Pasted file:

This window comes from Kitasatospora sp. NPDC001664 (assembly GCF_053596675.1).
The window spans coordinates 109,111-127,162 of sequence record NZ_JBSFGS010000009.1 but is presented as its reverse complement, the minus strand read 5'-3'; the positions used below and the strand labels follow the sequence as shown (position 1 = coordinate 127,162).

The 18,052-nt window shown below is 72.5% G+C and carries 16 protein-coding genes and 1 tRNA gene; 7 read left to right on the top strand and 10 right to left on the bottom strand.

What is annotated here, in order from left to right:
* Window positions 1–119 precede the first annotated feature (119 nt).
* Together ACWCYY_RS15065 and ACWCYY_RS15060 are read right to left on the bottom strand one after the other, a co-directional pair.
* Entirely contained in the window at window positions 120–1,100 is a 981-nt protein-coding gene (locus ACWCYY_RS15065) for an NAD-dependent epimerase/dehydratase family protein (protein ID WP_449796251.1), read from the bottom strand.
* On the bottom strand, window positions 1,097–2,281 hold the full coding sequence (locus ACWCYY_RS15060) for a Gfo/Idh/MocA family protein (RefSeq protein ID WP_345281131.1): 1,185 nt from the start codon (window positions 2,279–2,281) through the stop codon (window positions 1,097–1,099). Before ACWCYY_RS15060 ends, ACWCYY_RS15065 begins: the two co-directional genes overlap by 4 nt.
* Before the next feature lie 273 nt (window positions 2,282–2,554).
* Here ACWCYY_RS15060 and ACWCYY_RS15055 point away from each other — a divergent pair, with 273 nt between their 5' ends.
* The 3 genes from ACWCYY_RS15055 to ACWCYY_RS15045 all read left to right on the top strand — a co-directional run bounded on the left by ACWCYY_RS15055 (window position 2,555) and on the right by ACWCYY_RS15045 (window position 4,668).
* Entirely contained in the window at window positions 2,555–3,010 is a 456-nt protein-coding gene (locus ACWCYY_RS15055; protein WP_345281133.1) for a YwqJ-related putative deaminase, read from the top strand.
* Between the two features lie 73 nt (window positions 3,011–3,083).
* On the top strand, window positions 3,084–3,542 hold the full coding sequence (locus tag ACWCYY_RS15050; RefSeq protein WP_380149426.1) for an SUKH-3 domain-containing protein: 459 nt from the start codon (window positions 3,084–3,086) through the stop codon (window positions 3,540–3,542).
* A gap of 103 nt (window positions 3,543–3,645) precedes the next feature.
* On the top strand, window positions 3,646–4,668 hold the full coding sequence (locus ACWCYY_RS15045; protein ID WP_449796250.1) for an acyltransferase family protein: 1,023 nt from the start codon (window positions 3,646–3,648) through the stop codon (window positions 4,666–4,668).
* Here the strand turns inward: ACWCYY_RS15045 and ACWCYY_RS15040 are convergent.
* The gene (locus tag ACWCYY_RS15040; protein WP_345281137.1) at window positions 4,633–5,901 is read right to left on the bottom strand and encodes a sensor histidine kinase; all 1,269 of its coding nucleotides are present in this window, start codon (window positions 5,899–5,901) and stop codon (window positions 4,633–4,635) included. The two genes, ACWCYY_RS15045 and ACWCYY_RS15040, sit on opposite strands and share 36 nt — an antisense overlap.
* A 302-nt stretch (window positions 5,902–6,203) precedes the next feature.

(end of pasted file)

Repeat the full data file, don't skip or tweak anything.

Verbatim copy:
This window comes from Kitasatospora sp. NPDC001664 (assembly GCF_053596675.1).
The window spans coordinates 109,111-127,162 of sequence record NZ_JBSFGS010000009.1 but is presented as its reverse complement, the minus strand read 5'-3'; the positions used below and the strand labels follow the sequence as shown (position 1 = coordinate 127,162).

The 18,052-nt window shown below is 72.5% G+C and carries 16 protein-coding genes and 1 tRNA gene; 7 read left to right on the top strand and 10 right to left on the bottom strand.

What is annotated here, in order from left to right:
* Window positions 1–119 precede the first annotated feature (119 nt).
* Together ACWCYY_RS15065 and ACWCYY_RS15060 are read right to left on the bottom strand one after the other, a co-directional pair.
* Entirely contained in the window at window positions 120–1,100 is a 981-nt protein-coding gene (locus ACWCYY_RS15065) for an NAD-dependent epimerase/dehydratase family protein (protein ID WP_449796251.1), read from the bottom strand.
* On the bottom strand, window positions 1,097–2,281 hold the full coding sequence (locus ACWCYY_RS15060) for a Gfo/Idh/MocA family protein (RefSeq protein ID WP_345281131.1): 1,185 nt from the start codon (window positions 2,279–2,281) through the stop codon (window positions 1,097–1,099). Before ACWCYY_RS15060 ends, ACWCYY_RS15065 begins: the two co-directional genes overlap by 4 nt.
* Before the next feature lie 273 nt (window positions 2,282–2,554).
* Here ACWCYY_RS15060 and ACWCYY_RS15055 point away from each other — a divergent pair, with 273 nt between their 5' ends.
* The 3 genes from ACWCYY_RS15055 to ACWCYY_RS15045 all read left to right on the top strand — a co-directional run bounded on the left by ACWCYY_RS15055 (window position 2,555) and on the right by ACWCYY_RS15045 (window position 4,668).
* Entirely contained in the window at window positions 2,555–3,010 is a 456-nt protein-coding gene (locus ACWCYY_RS15055; protein WP_345281133.1) for a YwqJ-related putative deaminase, read from the top strand.
* Between the two features lie 73 nt (window positions 3,011–3,083).
* On the top strand, window positions 3,084–3,542 hold the full coding sequence (locus tag ACWCYY_RS15050; RefSeq protein WP_380149426.1) for an SUKH-3 domain-containing protein: 459 nt from the start codon (window positions 3,084–3,086) through the stop codon (window positions 3,540–3,542).
* A gap of 103 nt (window positions 3,543–3,645) precedes the next feature.
* On the top strand, window positions 3,646–4,668 hold the full coding sequence (locus ACWCYY_RS15045; protein ID WP_449796250.1) for an acyltransferase family protein: 1,023 nt from the start codon (window positions 3,646–3,648) through the stop codon (window positions 4,666–4,668).
* Here the strand turns inward: ACWCYY_RS15045 and ACWCYY_RS15040 are convergent.
* The gene (locus tag ACWCYY_RS15040; protein WP_345281137.1) at window positions 4,633–5,901 is read right to left on the bottom strand and encodes a sensor histidine kinase; all 1,269 of its coding nucleotides are present in this window, start codon (window positions 5,899–5,901) and stop codon (window positions 4,633–4,635) included. The two genes, ACWCYY_RS15045 and ACWCYY_RS15040, sit on opposite strands and share 36 nt — an antisense overlap.
* A 302-nt stretch (window positions 5,902–6,203) precedes the next feature.